A father unable to face Christmas Day at home following the death of his daughter from sepsis two months ago said it was "very touching" to see the support he received on a 30-mile walk in her memory.

Dave Rideout walked from the Royal Cornwall Hospital in Truro to his home in Coverack to raise awareness and money for the UK Sepsis Trust, after his 20-year-old daughter Chloe died from the condition following a routine appendix operation.

Supporters gave up time out of their Christmas Day to join him for various sections of the route, including two people who walked 20 miles with him.


Chloe Rideout died in October from sepsis

When he reached St Keverne Square at 7.15pm around 30 people were waiting for him to walk the rest of the way back to Coverack, where even more people joined the final leg.

"It was very touching. It's not the sort of thing you expect - coming from upcountry like we did, you don't even know your neighbours. It's quite amazing the difference. They are all looking after us," Dave said.

People joined him on different sections from the very start, with staff from the hospital's intensive care unit waving them off.

In Penryn sepsis campaigner Melissa Mead and her husband Paul joined the walk for part of the way, while in Falmouth almost all Dave's colleagues at Heather and Lay estate agency took part - as did Steve Kimberley and his family, from rival firm Kimberley's.


Steve Kimberley and others supporting Dave at Rame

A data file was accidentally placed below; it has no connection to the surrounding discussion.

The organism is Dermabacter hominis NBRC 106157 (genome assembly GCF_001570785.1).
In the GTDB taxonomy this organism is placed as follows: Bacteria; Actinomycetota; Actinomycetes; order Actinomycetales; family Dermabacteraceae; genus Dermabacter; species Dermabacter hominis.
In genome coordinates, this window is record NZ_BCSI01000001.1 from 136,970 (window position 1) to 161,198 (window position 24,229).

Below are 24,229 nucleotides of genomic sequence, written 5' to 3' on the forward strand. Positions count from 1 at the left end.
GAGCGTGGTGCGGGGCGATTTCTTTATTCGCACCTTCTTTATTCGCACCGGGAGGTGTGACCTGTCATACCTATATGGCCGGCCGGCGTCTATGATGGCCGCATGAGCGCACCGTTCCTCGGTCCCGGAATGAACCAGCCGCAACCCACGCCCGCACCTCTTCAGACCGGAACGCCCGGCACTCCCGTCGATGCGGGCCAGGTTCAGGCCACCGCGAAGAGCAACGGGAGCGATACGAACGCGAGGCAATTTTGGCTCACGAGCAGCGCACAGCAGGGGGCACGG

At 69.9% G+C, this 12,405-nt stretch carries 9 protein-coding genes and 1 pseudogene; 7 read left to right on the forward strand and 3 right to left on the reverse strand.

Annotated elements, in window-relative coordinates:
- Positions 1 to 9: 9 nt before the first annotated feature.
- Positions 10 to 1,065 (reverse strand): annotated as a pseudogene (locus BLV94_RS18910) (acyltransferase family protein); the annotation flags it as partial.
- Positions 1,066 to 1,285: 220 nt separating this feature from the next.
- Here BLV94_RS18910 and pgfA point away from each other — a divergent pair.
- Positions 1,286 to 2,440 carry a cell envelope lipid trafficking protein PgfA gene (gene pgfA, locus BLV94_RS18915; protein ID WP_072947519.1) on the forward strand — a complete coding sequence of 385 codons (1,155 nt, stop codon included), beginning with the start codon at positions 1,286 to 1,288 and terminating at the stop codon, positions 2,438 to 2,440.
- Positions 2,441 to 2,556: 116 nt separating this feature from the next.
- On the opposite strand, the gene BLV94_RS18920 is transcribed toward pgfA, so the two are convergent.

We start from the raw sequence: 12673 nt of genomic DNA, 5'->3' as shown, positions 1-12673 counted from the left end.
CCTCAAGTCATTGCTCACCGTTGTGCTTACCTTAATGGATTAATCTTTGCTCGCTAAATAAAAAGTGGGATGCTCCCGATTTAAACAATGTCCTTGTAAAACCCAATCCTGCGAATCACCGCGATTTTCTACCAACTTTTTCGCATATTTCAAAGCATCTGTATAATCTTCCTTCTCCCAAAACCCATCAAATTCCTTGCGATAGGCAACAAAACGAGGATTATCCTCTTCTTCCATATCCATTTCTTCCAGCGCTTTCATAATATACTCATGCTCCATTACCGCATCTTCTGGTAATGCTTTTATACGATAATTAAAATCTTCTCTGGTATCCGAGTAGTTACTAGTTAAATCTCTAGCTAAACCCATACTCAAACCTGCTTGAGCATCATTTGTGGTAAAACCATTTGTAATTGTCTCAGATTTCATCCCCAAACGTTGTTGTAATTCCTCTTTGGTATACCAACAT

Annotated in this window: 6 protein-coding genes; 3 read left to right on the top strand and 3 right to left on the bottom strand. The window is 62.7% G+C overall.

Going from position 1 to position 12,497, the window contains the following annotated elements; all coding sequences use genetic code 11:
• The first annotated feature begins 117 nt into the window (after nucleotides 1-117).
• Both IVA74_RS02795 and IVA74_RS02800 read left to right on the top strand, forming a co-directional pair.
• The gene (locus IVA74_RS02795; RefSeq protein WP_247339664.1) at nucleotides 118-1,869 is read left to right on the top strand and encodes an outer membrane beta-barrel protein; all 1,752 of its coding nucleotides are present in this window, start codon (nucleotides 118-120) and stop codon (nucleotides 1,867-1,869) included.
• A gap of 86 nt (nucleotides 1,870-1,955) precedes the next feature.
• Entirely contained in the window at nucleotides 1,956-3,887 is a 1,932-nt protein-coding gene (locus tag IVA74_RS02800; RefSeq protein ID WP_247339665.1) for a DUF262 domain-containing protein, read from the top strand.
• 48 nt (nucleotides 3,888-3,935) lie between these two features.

Dave said: "Steve is a major competitor of ours and here he is, walking, supporting me. It's lovely.

"When something like this happens you see who the real people are."

Richard Marsh from Mylor and Ben Combe, who grew up in Coverack, both walked 20 miles with him, with the Cross family among others taking part.


Richard Marsh and Ben Combe were among those supporting Dave (left) on the walk

"It's amazing the amount of people that came along to lend their support and put an arm round your shoulder. It wasn't easy and certainly walking into Coverack wasn't easy - I got quite emotional then.

"I want to make sure nobody is put through the pain and hurt we went through and what Chloe went through," added Dave, who is planning more fundraising and awareness events over the course of this year.

"It's great raising the money, but nothing is going to bring our Chloe back. We're heartbroken. I don't want it to happen to anyone else; when you hear it's still happening it's heartbreaking.

"I close my eyes and five minutes ago she was ten; ten minutes ago she was sitting on my knee as a baby. She might have been 20, but she was still my little girl."


Chloe with her brother Charlie at a past Christmas

Dave said he wanted to thank everyone who had given money via the online fundraising page justgiving.com/fundraising/Dave-Rideout2, which is expected to reach £20,000 by the end of this week.

It reached £1,000 within the first ten minutes of going live, thanks to donations from Dave's bosses Tim Heather and John Lay, who he said "couldn't be any more supportive." The Mather Partnership in Helston had also given £500.

"Whether people are rich or poor, young or old, they have all got behind us, which is very humbling and very appreciated," he said.


Chloe at home in Coverack

However, Dave's main aim is to raise awareness of symptoms of sepsis, which can initially look like flu, gastroenteritis or a chest infection. Warning signs to look out for in adults spell out SEPSIS: Slurred speech or confusion, Extreme shivering or muscle pain, Passing no urine in a day, Severe breathlessness, It feels like you're going to die or Skin that is mottled or discoloured.